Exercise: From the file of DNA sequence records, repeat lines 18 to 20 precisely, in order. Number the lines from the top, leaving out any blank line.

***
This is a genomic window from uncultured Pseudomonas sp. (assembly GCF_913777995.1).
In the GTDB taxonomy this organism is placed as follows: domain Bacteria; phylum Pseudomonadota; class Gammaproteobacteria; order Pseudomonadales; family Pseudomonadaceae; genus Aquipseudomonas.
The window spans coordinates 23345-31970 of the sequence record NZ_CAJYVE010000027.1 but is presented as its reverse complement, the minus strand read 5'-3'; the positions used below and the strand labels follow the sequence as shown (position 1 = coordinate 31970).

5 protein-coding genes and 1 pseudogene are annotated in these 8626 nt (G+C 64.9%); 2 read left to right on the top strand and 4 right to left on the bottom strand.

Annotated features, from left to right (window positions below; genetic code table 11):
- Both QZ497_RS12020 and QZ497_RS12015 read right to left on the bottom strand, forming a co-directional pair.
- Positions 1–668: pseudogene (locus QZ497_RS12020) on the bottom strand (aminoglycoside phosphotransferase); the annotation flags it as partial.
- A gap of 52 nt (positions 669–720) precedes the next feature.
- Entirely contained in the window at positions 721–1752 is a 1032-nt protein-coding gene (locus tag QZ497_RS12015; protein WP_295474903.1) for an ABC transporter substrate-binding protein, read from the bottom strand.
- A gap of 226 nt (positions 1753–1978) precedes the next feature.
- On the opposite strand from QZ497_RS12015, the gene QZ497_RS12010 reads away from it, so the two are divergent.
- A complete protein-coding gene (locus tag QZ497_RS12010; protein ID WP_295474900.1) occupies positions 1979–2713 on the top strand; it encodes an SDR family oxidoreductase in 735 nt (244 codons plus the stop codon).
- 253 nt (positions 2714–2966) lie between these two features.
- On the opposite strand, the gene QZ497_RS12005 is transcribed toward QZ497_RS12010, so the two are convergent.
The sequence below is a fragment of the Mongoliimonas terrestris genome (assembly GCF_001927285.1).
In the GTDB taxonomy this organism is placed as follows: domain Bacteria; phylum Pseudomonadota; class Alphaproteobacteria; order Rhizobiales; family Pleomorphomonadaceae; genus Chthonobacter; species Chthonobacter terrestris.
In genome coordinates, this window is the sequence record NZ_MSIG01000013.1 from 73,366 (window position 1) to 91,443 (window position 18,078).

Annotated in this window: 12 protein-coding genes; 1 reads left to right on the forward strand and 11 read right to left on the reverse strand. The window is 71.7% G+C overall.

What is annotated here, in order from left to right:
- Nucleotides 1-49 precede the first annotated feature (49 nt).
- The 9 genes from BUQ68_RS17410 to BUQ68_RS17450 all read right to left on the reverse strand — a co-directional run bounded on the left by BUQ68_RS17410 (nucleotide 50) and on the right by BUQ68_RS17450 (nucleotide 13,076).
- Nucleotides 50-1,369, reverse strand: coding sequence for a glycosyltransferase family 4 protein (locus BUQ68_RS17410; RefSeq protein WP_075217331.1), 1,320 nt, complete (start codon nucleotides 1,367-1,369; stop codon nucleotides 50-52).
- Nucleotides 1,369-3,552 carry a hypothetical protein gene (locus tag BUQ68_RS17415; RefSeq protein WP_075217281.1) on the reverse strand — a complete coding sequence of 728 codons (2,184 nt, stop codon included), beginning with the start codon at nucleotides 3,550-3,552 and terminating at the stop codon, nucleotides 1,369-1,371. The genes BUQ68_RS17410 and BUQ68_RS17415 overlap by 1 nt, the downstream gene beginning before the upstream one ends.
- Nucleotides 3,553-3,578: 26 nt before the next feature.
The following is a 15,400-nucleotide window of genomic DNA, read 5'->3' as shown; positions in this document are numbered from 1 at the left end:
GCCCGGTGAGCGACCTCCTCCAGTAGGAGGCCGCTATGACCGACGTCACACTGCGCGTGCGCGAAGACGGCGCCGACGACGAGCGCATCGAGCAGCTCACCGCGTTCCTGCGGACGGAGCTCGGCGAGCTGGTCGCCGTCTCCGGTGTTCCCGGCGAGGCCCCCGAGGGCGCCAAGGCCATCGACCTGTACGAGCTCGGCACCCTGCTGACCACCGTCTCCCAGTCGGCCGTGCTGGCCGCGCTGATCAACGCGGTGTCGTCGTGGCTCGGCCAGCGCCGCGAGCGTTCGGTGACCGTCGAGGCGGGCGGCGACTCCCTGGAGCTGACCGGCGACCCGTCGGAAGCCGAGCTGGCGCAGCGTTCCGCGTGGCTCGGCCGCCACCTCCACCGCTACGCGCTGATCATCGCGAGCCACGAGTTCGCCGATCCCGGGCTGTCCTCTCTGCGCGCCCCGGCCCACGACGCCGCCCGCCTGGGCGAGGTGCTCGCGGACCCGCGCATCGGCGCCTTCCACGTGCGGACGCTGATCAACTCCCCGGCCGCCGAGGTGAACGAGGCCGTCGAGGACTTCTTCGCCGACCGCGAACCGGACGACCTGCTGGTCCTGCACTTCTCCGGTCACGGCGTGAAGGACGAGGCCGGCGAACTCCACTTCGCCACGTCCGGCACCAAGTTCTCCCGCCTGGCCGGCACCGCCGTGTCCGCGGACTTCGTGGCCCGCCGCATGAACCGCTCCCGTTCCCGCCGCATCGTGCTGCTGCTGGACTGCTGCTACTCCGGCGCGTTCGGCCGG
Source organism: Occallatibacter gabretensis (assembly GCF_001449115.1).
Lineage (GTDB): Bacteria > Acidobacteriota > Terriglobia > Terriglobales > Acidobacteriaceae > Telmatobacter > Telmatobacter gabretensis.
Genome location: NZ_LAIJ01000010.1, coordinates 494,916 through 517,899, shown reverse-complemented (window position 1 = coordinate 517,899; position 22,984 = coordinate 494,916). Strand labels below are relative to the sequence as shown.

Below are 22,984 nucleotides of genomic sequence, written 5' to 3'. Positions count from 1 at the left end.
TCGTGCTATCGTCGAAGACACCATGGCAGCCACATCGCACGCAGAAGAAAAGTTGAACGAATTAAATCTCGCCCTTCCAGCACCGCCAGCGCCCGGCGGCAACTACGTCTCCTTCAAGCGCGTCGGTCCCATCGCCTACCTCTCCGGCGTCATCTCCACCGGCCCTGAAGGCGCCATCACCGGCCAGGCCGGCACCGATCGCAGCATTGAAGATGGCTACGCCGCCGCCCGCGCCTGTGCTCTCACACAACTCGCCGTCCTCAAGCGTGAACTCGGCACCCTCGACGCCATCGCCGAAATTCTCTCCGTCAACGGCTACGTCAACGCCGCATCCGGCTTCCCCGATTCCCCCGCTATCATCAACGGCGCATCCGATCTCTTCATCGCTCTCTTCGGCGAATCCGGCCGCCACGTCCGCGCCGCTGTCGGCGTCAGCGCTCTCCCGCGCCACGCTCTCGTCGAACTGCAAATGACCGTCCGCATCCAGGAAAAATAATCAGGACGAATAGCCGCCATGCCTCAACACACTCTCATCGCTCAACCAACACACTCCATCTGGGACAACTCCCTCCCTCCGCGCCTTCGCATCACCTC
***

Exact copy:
Annotated in this window: 12 protein-coding genes; 1 reads left to right on the forward strand and 11 read right to left on the reverse strand. The window is 71.7% G+C overall.

What is annotated here, in order from left to right:
- Nucleotides 1-49 precede the first annotated feature (49 nt).